Zone Picking

If your warehouse is divided into sections, then zone picking is a great picking solution for your business. Orders from different parts of the warehouse are distributed to pickers allocated to their respective zones. Warehouses that often receive high-volume orders (orders containing a significant number of products) benefit most from zone picking.

Sorting System

In the sorting system method, conveyor belts and other automated equipment do the sorting. With this setup, pickers use a conveyor belt to transport products from storage to the workers who will fulfill customer orders. This technology is quite effective since it enables companies to automate several aspects of the order selection process.

Pick to Box

A conveyor belt is used in the pick-to-box method. When using this technique, a picker sets the box down on a moving conveyor belt. As the box travels between zones, pickers fill it with the necessary contents. This technique may assist firms in dealing with high order quantities and reduce congestion caused by order pickers.

Picker to Part

The picker-to-component system is a good order-picking strategy if you want to streamline your order-selecting procedure. Typically, forklifts are used to move goods throughout the material handling section, which is built up in warehouses utilizing this technique. Order pickers use the system’s picking area to assemble orders for shipments.

Part to Picker

When fulfilling an order using the picker-to-part technique (also known as picker-to-goods), the picker searches the warehouse to locate the specific products that have been requested. Single-order picking, batch picking, and wave picking are just some methods available to teams that need to fulfill orders quickly. This technique provides for a more flexible workflow, but it also causes more time spent traveling.

Piece Picking

Order pickers do component picking by fulfilling orders individually. That way, the picker isn’t juggling many orders at the same time, and selecting mistakes should be minimized. Piece picking may be time-consuming due to the picker having to travel the length of the warehouse many times to pick up each order.

Piece picking is most efficient for low-volume businesses handling a limited number of orders each day. Third-party logistics warehouses sometimes employ piece picking to effectively complete a rush order or push through the last orders towards the end of the work day. Still, most third-party logistics companies don’t use piece-picking as their main strategy.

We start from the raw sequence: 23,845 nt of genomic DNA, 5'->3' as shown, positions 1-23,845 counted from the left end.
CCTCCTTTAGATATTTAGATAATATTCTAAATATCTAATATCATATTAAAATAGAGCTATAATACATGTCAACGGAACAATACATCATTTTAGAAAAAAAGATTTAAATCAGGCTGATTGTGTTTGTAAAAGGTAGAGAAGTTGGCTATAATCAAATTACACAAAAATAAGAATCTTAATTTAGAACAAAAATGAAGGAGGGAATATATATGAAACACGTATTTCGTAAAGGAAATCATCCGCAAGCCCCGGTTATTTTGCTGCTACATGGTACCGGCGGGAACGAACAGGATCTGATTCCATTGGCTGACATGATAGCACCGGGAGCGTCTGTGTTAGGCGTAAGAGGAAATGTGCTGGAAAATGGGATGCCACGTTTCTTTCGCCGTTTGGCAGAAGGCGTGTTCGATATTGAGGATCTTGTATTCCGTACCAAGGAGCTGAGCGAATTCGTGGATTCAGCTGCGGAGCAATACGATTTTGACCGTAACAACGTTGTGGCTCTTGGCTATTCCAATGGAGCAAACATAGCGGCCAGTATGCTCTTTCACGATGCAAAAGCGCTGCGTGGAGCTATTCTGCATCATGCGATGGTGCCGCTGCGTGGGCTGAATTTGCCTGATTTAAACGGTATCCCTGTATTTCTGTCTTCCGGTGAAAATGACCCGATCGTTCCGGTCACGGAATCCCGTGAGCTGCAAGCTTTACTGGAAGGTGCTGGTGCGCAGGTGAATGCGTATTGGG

Pallet Picking

One method of storing goods in a warehouse is on wooden platforms called pallets. A pallet may carry a single big item or several little items, depending on its size. Thus, pallet picking is used when a full pallet of goods gets picked and transported to the packing area.

Case Picking

When using the case-picking method, products are selected from several storage options including pallet positions, carton flow racks, shelving,  and in whole cases or cartons. Faster-moving items are often selected from pallet placements for most processes.

Products that move at a medium to slow pace are often selected from a flow of cartons. Products with a low rate of turnover are taken off stationary shelves. Product is often picked onto a pallet flow, trolley, or conveyor by personnel. Orders are sorted and packed in a certain order as the picker makes its way through the warehouse aisles.

Discrete Picking

Discrete order picking is a common strategy used in warehouses because of its simplicity and straightforward implementation. Individual goods are selected by pickers until the order is complete.

This approach works well for warehouses that get fewer orders and stock fewer SKUs. With this method, it’s simple to monitor the precision of the order pickers, and the turnaround time for fulfilling orders is much reduced. Discrete picking is a labor-intensive and inefficient method for warehouses that deal with higher-volume or more complicated orders due to the time spent traveling between picking locations.

Combined Order Picking Methods

If none of these strategies seem right for you, you can try combining two of the aforementioned methods. Here is a quick overview of the most popular combination order-picking methods.